Saturday, January 26, 2013
Christian Growth in Love
As one of my homework assignments I am studying II Peter 1: 2 to 8. One of my observations is that sanctification is not easy work but requires much diligence. The Christian lives on a battleground not a play ground. The flesh wages war against the Spirit. The deeds of the flesh are antithetical to the Spirit's fruit. Some of the marks of a believer given in this passage include: faith, moral excellence, knowledge, self control, perseverance, godliness, brotherly kindness and love. The opposite of these virtues is worldly corruption. The passage is very direct in stating that if we don't pursue these qualities intently we are rendered useless or unfruitful.
The Spirit of the Gospel cuts right through our selfish natures. We are commanded to love God with all our heart, mind, body and soul and to love our neighbor as we love ourselves. Note that self love is the standard. We loves ourselves all too well. Scripture repeatedly indicts the believer to die to self and to live to the Spirit. Love is often defined as giving someone what they need (note: not want) because you have it to give and it pleases God.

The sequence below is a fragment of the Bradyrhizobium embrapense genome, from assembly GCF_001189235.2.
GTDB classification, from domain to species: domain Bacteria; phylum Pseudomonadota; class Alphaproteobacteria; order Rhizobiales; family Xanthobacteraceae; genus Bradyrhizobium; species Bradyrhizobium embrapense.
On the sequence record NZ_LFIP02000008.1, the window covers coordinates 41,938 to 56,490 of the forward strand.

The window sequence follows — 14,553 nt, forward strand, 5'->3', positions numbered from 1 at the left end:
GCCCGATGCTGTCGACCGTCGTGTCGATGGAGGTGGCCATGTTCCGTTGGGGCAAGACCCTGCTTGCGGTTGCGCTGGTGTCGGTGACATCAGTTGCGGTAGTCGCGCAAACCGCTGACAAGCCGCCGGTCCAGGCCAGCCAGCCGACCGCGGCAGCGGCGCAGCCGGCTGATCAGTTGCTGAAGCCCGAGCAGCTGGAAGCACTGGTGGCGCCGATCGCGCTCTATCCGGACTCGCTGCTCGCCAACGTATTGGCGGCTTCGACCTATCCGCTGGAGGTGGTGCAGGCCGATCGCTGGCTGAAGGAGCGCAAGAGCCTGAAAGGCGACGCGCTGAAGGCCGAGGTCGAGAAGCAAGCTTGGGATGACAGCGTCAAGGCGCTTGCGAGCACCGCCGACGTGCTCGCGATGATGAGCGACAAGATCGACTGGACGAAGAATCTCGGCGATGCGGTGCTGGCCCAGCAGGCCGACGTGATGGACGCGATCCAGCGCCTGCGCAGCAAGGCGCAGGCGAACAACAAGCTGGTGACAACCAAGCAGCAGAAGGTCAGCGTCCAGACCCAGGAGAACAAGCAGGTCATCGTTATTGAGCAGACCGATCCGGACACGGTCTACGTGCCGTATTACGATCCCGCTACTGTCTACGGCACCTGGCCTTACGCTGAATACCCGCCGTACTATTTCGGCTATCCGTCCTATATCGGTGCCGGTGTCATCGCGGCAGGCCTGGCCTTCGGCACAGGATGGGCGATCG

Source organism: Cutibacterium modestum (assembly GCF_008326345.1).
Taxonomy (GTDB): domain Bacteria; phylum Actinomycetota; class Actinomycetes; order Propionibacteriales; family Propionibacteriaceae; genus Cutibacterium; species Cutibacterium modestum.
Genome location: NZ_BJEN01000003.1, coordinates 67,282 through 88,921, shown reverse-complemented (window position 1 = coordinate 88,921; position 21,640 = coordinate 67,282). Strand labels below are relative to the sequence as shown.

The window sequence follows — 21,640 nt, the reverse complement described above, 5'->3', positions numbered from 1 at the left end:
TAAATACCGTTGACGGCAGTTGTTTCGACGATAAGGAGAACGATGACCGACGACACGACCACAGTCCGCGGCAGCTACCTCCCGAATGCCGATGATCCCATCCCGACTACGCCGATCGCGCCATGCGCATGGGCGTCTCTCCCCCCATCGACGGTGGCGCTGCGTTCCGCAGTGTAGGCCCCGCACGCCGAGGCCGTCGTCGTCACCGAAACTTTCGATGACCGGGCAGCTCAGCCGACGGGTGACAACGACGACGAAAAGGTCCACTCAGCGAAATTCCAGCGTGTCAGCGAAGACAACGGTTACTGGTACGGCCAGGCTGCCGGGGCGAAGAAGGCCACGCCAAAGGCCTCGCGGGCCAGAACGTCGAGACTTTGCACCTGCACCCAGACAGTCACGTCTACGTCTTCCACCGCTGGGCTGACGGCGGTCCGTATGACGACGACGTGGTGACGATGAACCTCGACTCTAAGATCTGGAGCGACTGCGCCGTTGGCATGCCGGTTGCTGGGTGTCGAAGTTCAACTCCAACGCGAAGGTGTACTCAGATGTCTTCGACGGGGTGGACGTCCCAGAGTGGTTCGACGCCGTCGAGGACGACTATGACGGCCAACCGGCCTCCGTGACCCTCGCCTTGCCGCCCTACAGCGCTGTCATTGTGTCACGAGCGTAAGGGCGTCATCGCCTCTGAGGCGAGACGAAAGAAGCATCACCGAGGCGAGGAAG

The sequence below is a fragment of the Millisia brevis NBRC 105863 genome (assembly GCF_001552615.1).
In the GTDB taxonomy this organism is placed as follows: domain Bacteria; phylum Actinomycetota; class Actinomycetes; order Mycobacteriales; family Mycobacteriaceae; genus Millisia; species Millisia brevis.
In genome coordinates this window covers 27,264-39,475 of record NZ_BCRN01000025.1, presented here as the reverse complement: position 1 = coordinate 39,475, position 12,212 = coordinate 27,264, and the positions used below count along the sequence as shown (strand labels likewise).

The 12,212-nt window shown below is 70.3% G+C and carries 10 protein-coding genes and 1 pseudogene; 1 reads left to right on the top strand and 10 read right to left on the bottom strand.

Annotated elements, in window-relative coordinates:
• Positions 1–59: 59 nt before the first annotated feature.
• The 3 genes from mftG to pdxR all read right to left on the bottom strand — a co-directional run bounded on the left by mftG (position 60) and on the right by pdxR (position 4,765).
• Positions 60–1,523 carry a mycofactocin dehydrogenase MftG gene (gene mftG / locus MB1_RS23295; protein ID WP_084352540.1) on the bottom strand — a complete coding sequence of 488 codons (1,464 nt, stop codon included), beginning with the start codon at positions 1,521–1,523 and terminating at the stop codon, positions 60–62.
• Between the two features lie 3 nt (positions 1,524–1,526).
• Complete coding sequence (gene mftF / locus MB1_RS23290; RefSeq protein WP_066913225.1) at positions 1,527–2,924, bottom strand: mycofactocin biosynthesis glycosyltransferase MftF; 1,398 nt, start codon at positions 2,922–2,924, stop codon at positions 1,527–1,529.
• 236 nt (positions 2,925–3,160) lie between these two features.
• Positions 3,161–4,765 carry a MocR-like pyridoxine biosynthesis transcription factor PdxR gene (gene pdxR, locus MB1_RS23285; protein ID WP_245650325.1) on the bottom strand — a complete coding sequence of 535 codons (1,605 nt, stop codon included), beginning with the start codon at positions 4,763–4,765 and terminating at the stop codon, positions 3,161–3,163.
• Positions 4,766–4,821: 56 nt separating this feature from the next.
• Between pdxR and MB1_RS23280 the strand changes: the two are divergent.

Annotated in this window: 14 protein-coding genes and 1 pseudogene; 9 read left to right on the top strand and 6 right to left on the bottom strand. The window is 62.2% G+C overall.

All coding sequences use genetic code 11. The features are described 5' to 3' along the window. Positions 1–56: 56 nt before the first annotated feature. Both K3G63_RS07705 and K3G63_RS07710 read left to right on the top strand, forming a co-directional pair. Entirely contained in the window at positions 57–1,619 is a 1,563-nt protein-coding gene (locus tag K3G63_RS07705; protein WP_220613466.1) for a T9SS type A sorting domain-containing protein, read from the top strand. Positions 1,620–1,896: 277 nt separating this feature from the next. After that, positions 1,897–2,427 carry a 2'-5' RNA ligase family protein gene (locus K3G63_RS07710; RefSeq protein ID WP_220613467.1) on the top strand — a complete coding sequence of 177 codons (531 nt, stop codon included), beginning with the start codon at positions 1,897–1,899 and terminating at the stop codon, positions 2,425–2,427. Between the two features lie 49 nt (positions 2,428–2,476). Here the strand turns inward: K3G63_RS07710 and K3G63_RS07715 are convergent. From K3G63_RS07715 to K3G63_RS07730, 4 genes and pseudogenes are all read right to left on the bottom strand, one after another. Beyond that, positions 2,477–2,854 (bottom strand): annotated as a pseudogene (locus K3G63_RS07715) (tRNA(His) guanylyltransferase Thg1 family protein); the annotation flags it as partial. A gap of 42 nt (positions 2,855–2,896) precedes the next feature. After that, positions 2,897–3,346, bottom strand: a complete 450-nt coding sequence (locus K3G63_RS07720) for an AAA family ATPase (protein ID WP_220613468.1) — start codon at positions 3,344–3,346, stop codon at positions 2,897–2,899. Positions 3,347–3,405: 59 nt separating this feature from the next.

Love is active not passive. In fact, I Corinthians 13 defines love in terms of active verbs and not some sentimental emotion. Love is patient, kind, not jealous, doesn't brag and is not arrogant. Love is not unbecoming nor seeks its own. It is not easily provoked and refuses to take a wrong into account. Love doesn't rejoice in unrighteousness but rejoices in the truth. Love bears all things, hopes all things, endures all things. It is the greatest of Christian virtues for it never fails. May we all strive to do our part in the sanctification process. May we all be grateful that the Spirit works also in process. The ultimate end is that we emerge looking a bit more like the Lord and Savior.